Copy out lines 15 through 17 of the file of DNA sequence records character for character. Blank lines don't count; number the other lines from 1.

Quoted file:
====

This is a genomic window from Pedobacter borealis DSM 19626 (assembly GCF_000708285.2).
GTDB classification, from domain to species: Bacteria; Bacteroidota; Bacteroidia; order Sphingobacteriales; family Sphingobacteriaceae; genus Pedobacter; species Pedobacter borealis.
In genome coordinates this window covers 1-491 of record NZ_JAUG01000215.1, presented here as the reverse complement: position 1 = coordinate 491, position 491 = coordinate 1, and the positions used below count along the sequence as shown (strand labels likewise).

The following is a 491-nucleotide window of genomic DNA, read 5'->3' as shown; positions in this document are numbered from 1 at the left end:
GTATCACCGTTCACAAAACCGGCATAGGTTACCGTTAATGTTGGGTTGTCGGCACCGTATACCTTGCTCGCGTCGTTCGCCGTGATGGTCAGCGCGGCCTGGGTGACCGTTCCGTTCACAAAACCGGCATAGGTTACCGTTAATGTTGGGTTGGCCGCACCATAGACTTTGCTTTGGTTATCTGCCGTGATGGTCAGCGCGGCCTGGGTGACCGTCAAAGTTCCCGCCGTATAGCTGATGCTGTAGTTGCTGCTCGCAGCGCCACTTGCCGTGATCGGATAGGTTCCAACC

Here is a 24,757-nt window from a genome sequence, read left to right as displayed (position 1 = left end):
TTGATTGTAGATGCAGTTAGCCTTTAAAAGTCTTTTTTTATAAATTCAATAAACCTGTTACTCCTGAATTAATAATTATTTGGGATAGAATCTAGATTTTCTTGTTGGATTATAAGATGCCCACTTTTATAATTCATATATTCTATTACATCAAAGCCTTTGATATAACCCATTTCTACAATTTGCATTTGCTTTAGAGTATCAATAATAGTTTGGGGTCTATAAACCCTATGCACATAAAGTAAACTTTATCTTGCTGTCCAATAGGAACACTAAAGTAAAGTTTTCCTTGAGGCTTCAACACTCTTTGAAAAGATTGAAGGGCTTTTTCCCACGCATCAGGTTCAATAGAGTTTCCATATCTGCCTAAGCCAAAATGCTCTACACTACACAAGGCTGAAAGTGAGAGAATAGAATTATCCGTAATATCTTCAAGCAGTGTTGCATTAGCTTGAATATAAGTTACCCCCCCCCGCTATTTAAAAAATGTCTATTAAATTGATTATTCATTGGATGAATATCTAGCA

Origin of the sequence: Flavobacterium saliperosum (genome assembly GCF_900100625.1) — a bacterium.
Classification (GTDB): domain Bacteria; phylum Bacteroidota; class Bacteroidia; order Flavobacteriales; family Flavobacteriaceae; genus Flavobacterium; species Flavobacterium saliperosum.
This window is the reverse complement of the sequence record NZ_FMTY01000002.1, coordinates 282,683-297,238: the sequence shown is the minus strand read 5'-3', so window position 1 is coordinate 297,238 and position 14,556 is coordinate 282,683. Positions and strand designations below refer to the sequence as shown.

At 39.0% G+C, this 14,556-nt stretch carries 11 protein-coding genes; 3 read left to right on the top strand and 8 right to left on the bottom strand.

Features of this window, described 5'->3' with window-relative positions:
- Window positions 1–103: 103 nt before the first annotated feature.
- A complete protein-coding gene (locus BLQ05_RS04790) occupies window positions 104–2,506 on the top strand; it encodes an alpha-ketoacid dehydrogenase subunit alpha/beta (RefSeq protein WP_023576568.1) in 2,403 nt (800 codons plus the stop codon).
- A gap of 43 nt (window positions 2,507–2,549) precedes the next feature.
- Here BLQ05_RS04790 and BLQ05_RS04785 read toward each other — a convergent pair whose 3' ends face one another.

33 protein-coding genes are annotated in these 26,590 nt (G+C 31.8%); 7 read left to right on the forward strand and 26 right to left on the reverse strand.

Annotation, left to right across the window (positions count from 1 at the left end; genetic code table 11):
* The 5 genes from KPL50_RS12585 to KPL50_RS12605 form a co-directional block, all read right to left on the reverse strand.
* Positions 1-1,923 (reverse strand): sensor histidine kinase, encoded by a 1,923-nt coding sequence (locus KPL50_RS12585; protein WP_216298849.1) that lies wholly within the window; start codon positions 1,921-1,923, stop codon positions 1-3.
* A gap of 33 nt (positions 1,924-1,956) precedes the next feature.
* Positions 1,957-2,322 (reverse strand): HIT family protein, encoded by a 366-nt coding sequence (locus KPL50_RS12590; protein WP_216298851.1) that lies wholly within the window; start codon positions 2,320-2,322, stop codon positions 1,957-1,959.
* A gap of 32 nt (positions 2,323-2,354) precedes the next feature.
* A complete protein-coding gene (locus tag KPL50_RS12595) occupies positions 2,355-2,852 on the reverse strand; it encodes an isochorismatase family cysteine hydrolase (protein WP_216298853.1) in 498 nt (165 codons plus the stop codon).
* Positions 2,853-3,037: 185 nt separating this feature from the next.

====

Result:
- A gap of 43 nt (window positions 2,507–2,549) precedes the next feature.
- Here BLQ05_RS04790 and BLQ05_RS04785 read toward each other — a convergent pair whose 3' ends face one another.

33 protein-coding genes are annotated in these 26,590 nt (G+C 31.8%); 7 read left to right on the forward strand and 26 right to left on the reverse strand.